One of the great things about a small, hometown newspaper like El Defensor Chieftain is the ability to highlight what makes the town special. You don’t see articles about individuals in, say the Albuquerque Journal, unless it’s an obituary of someone important.
Over the years, EDC has printed hundreds of local people’s stories, many of them public figures but also a variety of individuals with no particular public image who are colorful personalities.
The city of Socorro derives its name from the early Spanish settlers led by Juan de Oñate. Most of you know the story: How coming through the Jornada del Muerte, the group depleted their wares of food and water and the local inhabitants provided them with much needed supplies. And so the area was dubbed Socorro, meaning to help or to succor.
Of course, over the years, some people have joked that it is rather “Help! I’m stuck in Socorro” with accompanying sayings like “If you wear out a pair of shoes, you’re stuck” or “Don’t drink the water…”
But in many people’s mind, Socorro has indeed been a place of help. And many would agree that the people here are quite tolerant of others.
Now, about those newspaper interviews and stories of people: There have been some very colorful people, indeed quite quixotic personalities in this town. But only one, that I am aware of, ever got their stories printed. I know of it because I wrote it and will always remember the interview and what happened to her.
Her real name was Monica Forrest and she had been an actress in the silent movies. Everyone knew her as The Cat Lady because she had about a gazillion cats—or at least 26 in her little trailer. When I interviewed her, I took her to a local establishment and bought her ice cream. I forget just about everything she said, but I will never forget seeing a cockroach crawl out from under her blouse and proceed up her shoulder.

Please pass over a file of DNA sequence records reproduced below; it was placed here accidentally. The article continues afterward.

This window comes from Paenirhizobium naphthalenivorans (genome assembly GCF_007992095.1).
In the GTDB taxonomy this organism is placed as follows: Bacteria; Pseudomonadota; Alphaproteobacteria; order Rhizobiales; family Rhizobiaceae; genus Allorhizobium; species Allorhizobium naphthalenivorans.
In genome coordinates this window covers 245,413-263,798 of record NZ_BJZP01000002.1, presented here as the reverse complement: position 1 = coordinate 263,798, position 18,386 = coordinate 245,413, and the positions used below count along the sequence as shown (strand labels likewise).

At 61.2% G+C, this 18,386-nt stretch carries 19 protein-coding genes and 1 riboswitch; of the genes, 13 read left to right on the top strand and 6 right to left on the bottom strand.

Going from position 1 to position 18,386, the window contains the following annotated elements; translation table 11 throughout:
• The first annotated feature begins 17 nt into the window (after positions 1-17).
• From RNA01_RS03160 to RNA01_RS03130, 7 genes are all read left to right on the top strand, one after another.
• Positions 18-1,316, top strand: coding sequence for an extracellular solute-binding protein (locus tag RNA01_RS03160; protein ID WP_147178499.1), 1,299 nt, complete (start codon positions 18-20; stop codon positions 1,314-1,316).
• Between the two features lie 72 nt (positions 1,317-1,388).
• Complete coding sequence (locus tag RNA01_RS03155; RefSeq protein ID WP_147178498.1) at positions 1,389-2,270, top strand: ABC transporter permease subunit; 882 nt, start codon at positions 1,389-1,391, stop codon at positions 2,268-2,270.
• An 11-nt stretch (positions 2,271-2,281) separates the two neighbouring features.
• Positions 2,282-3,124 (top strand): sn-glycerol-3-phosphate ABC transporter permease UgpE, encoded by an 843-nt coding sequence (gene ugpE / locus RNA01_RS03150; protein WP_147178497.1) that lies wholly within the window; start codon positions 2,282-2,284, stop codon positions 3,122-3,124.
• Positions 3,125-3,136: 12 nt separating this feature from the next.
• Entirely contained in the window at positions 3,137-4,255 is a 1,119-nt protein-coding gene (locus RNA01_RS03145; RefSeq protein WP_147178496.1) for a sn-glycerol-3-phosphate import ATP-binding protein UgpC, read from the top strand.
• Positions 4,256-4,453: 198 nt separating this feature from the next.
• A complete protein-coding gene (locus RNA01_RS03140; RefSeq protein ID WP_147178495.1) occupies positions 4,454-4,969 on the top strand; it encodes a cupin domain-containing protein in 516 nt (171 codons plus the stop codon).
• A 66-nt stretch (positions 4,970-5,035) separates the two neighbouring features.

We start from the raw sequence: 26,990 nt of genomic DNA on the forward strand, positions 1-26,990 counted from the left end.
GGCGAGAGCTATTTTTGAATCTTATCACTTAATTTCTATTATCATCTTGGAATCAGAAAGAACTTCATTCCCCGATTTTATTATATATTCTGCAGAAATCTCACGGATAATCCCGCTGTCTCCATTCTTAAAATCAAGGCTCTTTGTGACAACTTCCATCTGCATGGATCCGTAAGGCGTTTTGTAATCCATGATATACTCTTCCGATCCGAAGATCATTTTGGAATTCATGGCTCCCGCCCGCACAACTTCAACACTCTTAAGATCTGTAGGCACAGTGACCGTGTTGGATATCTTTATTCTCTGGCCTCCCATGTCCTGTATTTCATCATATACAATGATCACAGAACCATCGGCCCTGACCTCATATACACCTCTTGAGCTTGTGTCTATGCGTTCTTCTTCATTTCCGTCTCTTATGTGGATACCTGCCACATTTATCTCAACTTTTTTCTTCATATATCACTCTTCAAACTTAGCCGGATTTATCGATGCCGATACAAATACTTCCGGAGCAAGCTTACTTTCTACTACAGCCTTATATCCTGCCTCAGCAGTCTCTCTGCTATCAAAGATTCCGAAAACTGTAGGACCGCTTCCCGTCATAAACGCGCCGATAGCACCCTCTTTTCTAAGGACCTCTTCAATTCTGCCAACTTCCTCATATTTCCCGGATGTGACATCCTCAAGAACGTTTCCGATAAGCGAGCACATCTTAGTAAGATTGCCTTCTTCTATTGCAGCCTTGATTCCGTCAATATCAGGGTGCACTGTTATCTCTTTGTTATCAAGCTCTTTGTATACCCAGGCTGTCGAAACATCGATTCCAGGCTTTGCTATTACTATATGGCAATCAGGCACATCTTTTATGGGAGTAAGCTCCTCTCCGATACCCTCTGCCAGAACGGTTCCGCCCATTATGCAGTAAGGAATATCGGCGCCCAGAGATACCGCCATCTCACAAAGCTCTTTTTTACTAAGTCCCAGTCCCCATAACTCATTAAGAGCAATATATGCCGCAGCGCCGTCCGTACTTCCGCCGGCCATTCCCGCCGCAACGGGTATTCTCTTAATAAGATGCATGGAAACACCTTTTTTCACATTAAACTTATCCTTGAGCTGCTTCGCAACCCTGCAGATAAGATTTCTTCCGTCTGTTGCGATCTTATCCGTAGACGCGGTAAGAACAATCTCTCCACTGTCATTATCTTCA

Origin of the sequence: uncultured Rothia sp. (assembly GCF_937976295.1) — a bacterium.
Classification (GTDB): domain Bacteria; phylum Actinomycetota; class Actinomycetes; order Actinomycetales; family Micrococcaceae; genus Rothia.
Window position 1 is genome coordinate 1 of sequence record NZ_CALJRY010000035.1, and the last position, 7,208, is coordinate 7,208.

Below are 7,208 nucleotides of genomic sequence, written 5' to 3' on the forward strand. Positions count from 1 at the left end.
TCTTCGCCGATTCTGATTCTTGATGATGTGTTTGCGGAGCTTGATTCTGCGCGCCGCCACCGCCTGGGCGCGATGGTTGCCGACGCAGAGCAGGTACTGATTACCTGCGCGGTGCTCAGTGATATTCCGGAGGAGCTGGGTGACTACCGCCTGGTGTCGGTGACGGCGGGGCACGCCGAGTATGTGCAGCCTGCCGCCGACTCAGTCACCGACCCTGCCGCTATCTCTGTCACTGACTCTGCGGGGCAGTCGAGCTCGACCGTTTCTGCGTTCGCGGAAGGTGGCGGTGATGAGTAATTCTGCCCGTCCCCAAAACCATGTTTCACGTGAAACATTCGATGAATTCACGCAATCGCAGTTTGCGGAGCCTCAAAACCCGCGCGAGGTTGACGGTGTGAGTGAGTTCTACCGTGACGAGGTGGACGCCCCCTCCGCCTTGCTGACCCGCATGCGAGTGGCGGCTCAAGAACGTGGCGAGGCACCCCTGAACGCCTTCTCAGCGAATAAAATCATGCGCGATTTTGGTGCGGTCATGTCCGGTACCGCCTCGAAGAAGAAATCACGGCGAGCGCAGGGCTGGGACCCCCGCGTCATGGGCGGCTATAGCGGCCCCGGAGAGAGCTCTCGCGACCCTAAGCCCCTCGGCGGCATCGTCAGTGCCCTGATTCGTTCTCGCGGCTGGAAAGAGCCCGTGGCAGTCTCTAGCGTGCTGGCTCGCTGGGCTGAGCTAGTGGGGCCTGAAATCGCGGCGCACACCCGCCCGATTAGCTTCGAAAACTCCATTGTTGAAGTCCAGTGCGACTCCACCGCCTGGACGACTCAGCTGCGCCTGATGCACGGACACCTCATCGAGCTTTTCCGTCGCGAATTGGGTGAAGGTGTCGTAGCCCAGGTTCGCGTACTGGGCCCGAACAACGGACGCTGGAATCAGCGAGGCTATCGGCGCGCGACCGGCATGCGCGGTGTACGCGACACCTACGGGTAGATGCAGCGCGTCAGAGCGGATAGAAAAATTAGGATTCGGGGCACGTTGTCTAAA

Poor thing, the state stepped in and committed her to Las Vegas. And when they released her into a strange town, she got confused and I believe got run over on the street.
There have been others, including the one everyone knew as Dirty Sallie because of her tendency to walk down the street cussing at the top of her lungs. I think her name was actually Dorothy Darling. She scared me and I would stay as far away from her as possible. But my nephew actually engaged her in a conversation and found her quite intelligent and interesting.
Then there was the Cat Man who would walk around pulling his little red wagon behind him. In that wagon was a briefcase or suitcase, inside of which was a cat or kitten. He was a tall, Black man and made quite a striking figure walking around.
And then there was a young woman whom I would see standing on street corners. Just standing there trembling as if she were trying to cross the road but couldn’t get up the gumption. I felt so sorry for her.
There have been others, and we probably will always have some eccentric people within these boundaries. In fact, I can think of others right now, but I can’t write about them because they may read the newspaper. I mean, we’re tolerant but not stupid, right?